The Meaning of Free

I have fallen in love with Pandora, a web based “radio station.” If you have not tried it, you register for free, and then put in a song you like, and Pandora takes that song and develops a playlist of similar songs. I have found that it has a vast repository of songs and have built separate stations for jazz, rock, and classical music. It makes great background music for the office or home.

However, over the weekend, a news item appeared in several technology blogs that suggests Pandora’s days are numbered. Michael Arrington noted in “Perhaps Pandora Must Be Our Sacrificial Lamb“:

“Pandora made a bold political statement today, saying they’d likely shut down rather than continue to pay exorbitant fees to play music to listeners of its massively popular service…Radio stations pay different rates depending on how they broadcast music. Terrestrial stations (normal FM/AM stations) pay nothing…Satellite stations pay approximately 1.6 cents per hour per listener. By 2010, Pandora and other Internet radio stations, which have few lobbying resources, must pay 2.91 cents…Pandora says they’re alread paying 70% of their $25 million in yearly revenues in royalty fees, and it is driving them out of business.”

I have to say that my first reaction was “Shucks (or words to that affect)…I love this site and would hate to lose it.” But my second reaction was to wonder why I assume I SHOULD have access to music at no cost? What am I losing if I have never paid for that service in the first place?

To assume that I SHOULD get my music for free, I guess that I am no different than many of my Net Gen students. Thanks to the ubiquitous and pervasive nature of Web 2.0, we have grown accustomed to having access to anything any time at any place. Chris Anderson, author of The Long Tail, had an interesting article in Wired magazine earlier this year entitled “Free: Why $0.00 Is the Future of Business.”

Anderson details how the web has changed business communications, and how “free” is becoming the expected norm.  As he noted:

Once a marketing gimmick, free has emerged as a full-fledged economy. Offering free music proved successful for Radiohead, Trent Reznor of Nine Inch Nails, and a swarm of other bands on MySpace that grasped the audience-building merits of zero. The fastest-growing parts of the gaming industry are ad-supported casual games online and free-to-try massively multiplayer online games. Virtually everything Google does is free to consumers, from Gmail to Picasa to GOOG-411.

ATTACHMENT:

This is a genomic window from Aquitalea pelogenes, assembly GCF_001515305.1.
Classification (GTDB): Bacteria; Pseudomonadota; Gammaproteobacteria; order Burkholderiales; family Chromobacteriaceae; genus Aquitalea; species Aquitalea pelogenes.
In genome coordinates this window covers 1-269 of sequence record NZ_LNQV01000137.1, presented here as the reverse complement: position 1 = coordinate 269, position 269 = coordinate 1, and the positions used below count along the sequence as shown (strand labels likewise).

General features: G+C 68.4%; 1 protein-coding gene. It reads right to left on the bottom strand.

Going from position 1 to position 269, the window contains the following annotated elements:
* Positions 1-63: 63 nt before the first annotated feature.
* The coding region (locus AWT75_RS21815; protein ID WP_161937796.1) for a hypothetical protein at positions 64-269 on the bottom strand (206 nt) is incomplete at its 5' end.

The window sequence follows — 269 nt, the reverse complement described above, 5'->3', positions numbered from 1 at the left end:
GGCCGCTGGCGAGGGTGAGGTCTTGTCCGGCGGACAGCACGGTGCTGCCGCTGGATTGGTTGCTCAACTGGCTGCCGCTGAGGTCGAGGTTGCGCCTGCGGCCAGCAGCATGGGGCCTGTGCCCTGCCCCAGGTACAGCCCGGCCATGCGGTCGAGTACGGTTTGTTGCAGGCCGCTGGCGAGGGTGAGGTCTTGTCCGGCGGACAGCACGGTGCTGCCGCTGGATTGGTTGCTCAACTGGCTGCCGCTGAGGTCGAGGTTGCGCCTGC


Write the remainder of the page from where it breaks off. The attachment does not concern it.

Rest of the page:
While we may desire and expect that “everything” be available to us at no charge, the Pandora situation illustrates that “free” is a relative term.  Someone must be paying for the servers and bandwidth providing this music.  Eventually, some monetary reward must make its way back to the artists providing the music.  Yet, as Anderson and Arrington point out, these economic streams are not simplistic…and artists are making money NOW giving their songs away.

This open source environment is beginning to also drive some educational decisions.  I am currently developing the curriculum in my online class for the 5th and 6th week, where we examine educational technology planning and funding.  Obviously, what is becoming important is an underlying infrastructure that allows access to the high-bandwidth applications available on the web.  What is less certain is the degree to which institutions need to now pay for applications versus assuming that those applications will be available (and reliably available) for free?  If GMail is free, why buy a proprietary solution?  If Google Docs provides word processing, spreadsheets and presentations (and also allows for open collaboration), why purchase Microsoft Office Suite?  If institutions can develop rich content and communication features using open-source products, why purchase a Learning Management System?

It is still a bit of the Wild West out there, and some of what schools and universities are buying is someone else to manage the problem.  But this issue of “free” is not going away and will impact institutional decisions for quite some time.

Anderson ends his article by stating that “Free Changes Everything.”  What is your take on it?  What are the key questions one should be asking “these days” regarding technology planning and funding?  I would be interested in your thoughts (and guidance).

{Photo Credit: PsychoRatDog}

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